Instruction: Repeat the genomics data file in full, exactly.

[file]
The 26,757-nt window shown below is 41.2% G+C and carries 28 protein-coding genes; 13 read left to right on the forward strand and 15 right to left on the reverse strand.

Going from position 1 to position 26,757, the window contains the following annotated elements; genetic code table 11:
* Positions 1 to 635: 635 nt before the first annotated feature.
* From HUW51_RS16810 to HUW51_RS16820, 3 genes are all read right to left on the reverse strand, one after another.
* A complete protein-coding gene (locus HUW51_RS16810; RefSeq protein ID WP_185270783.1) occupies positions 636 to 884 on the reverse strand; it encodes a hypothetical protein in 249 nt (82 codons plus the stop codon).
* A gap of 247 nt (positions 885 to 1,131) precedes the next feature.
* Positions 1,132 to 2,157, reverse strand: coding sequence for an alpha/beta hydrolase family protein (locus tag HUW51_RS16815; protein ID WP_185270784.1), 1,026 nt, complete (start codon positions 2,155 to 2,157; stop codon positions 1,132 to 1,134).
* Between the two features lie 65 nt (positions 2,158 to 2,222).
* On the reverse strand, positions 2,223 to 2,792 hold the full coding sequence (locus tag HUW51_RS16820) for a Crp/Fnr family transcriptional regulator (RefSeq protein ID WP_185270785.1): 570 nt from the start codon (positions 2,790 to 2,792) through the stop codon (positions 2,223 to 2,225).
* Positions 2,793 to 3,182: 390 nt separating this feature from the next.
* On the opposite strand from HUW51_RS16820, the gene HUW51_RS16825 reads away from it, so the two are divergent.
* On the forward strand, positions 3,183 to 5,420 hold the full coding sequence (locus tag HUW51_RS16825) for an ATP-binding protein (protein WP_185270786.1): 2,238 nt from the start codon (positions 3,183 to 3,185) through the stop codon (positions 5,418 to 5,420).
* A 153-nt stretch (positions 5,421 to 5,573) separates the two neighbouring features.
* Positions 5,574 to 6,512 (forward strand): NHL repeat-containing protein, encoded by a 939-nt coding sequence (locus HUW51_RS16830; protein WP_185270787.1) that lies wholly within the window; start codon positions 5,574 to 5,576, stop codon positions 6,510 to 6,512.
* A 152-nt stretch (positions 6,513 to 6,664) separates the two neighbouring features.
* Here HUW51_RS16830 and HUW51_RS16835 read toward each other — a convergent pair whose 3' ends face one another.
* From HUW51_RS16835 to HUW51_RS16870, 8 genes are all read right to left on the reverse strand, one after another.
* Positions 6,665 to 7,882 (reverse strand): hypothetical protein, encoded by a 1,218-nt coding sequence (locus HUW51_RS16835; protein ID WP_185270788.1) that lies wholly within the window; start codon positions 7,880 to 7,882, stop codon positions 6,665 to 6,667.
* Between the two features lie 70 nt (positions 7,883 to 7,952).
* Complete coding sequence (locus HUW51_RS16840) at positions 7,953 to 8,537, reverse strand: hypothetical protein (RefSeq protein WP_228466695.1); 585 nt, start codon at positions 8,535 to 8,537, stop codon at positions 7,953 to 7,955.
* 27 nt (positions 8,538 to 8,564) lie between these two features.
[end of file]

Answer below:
The 26,757-nt window shown below is 41.2% G+C and carries 28 protein-coding genes; 13 read left to right on the forward strand and 15 right to left on the reverse strand.

Going from position 1 to position 26,757, the window contains the following annotated elements; genetic code table 11:
* Positions 1 to 635: 635 nt before the first annotated feature.
* From HUW51_RS16810 to HUW51_RS16820, 3 genes are all read right to left on the reverse strand, one after another.
* A complete protein-coding gene (locus HUW51_RS16810; RefSeq protein ID WP_185270783.1) occupies positions 636 to 884 on the reverse strand; it encodes a hypothetical protein in 249 nt (82 codons plus the stop codon).
* A gap of 247 nt (positions 885 to 1,131) precedes the next feature.
* Positions 1,132 to 2,157, reverse strand: coding sequence for an alpha/beta hydrolase family protein (locus tag HUW51_RS16815; protein ID WP_185270784.1), 1,026 nt, complete (start codon positions 2,155 to 2,157; stop codon positions 1,132 to 1,134).
* Between the two features lie 65 nt (positions 2,158 to 2,222).
* On the reverse strand, positions 2,223 to 2,792 hold the full coding sequence (locus tag HUW51_RS16820) for a Crp/Fnr family transcriptional regulator (RefSeq protein ID WP_185270785.1): 570 nt from the start codon (positions 2,790 to 2,792) through the stop codon (positions 2,223 to 2,225).
* Positions 2,793 to 3,182: 390 nt separating this feature from the next.
* On the opposite strand from HUW51_RS16820, the gene HUW51_RS16825 reads away from it, so the two are divergent.
* On the forward strand, positions 3,183 to 5,420 hold the full coding sequence (locus tag HUW51_RS16825) for an ATP-binding protein (protein WP_185270786.1): 2,238 nt from the start codon (positions 3,183 to 3,185) through the stop codon (positions 5,418 to 5,420).
* A 153-nt stretch (positions 5,421 to 5,573) separates the two neighbouring features.
* Positions 5,574 to 6,512 (forward strand): NHL repeat-containing protein, encoded by a 939-nt coding sequence (locus HUW51_RS16830; protein WP_185270787.1) that lies wholly within the window; start codon positions 5,574 to 5,576, stop codon positions 6,510 to 6,512.
* A 152-nt stretch (positions 6,513 to 6,664) separates the two neighbouring features.
* Here HUW51_RS16830 and HUW51_RS16835 read toward each other — a convergent pair whose 3' ends face one another.
* From HUW51_RS16835 to HUW51_RS16870, 8 genes are all read right to left on the reverse strand, one after another.
* Positions 6,665 to 7,882 (reverse strand): hypothetical protein, encoded by a 1,218-nt coding sequence (locus HUW51_RS16835; protein ID WP_185270788.1) that lies wholly within the window; start codon positions 7,880 to 7,882, stop codon positions 6,665 to 6,667.
* Between the two features lie 70 nt (positions 7,883 to 7,952).
* Complete coding sequence (locus HUW51_RS16840) at positions 7,953 to 8,537, reverse strand: hypothetical protein (RefSeq protein WP_228466695.1); 585 nt, start codon at positions 8,535 to 8,537, stop codon at positions 7,953 to 7,955.
* 27 nt (positions 8,538 to 8,564) lie between these two features.